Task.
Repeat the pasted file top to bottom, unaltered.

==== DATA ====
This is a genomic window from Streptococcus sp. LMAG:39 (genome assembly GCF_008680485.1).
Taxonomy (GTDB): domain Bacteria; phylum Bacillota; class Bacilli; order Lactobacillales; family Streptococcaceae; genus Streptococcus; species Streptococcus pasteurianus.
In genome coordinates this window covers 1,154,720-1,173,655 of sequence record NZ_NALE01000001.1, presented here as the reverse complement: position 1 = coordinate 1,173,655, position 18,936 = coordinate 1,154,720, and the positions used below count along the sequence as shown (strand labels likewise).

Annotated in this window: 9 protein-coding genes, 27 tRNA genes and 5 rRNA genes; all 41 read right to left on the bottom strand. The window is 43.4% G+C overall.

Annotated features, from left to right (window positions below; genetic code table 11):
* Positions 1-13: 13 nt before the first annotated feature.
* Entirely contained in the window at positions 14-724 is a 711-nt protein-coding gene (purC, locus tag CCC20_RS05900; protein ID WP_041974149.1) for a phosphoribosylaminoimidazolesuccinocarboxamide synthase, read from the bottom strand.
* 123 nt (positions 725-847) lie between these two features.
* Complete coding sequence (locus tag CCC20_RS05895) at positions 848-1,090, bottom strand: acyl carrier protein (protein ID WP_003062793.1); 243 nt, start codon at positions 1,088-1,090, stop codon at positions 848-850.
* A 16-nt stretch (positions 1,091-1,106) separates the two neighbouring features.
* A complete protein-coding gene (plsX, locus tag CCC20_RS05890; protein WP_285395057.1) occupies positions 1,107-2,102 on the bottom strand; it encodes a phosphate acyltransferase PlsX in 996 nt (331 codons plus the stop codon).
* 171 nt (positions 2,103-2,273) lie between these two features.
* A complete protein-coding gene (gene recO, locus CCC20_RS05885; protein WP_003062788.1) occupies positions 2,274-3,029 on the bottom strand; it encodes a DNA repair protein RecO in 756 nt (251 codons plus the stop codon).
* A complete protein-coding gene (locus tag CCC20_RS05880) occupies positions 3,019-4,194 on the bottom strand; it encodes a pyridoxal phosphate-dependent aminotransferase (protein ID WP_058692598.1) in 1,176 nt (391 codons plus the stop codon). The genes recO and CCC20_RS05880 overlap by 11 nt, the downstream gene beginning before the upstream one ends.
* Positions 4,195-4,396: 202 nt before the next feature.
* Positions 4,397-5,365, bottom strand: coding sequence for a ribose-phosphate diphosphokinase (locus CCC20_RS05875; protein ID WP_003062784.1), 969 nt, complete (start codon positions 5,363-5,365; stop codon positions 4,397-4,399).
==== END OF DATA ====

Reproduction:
This is a genomic window from Streptococcus sp. LMAG:39 (genome assembly GCF_008680485.1).
Taxonomy (GTDB): domain Bacteria; phylum Bacillota; class Bacilli; order Lactobacillales; family Streptococcaceae; genus Streptococcus; species Streptococcus pasteurianus.
In genome coordinates this window covers 1,154,720-1,173,655 of sequence record NZ_NALE01000001.1, presented here as the reverse complement: position 1 = coordinate 1,173,655, position 18,936 = coordinate 1,154,720, and the positions used below count along the sequence as shown (strand labels likewise).

Annotated in this window: 9 protein-coding genes, 27 tRNA genes and 5 rRNA genes; all 41 read right to left on the bottom strand. The window is 43.4% G+C overall.

Annotated features, from left to right (window positions below; genetic code table 11):
* Positions 1-13: 13 nt before the first annotated feature.
* Entirely contained in the window at positions 14-724 is a 711-nt protein-coding gene (purC, locus tag CCC20_RS05900; protein ID WP_041974149.1) for a phosphoribosylaminoimidazolesuccinocarboxamide synthase, read from the bottom strand.
* 123 nt (positions 725-847) lie between these two features.
* Complete coding sequence (locus tag CCC20_RS05895) at positions 848-1,090, bottom strand: acyl carrier protein (protein ID WP_003062793.1); 243 nt, start codon at positions 1,088-1,090, stop codon at positions 848-850.
* A 16-nt stretch (positions 1,091-1,106) separates the two neighbouring features.
* A complete protein-coding gene (plsX, locus tag CCC20_RS05890; protein WP_285395057.1) occupies positions 1,107-2,102 on the bottom strand; it encodes a phosphate acyltransferase PlsX in 996 nt (331 codons plus the stop codon).
* 171 nt (positions 2,103-2,273) lie between these two features.
* A complete protein-coding gene (gene recO, locus CCC20_RS05885; protein WP_003062788.1) occupies positions 2,274-3,029 on the bottom strand; it encodes a DNA repair protein RecO in 756 nt (251 codons plus the stop codon).
* A complete protein-coding gene (locus tag CCC20_RS05880) occupies positions 3,019-4,194 on the bottom strand; it encodes a pyridoxal phosphate-dependent aminotransferase (protein ID WP_058692598.1) in 1,176 nt (391 codons plus the stop codon). The genes recO and CCC20_RS05880 overlap by 11 nt, the downstream gene beginning before the upstream one ends.
* Positions 4,195-4,396: 202 nt before the next feature.
* Positions 4,397-5,365, bottom strand: coding sequence for a ribose-phosphate diphosphokinase (locus CCC20_RS05875; protein ID WP_003062784.1), 969 nt, complete (start codon positions 5,363-5,365; stop codon positions 4,397-4,399).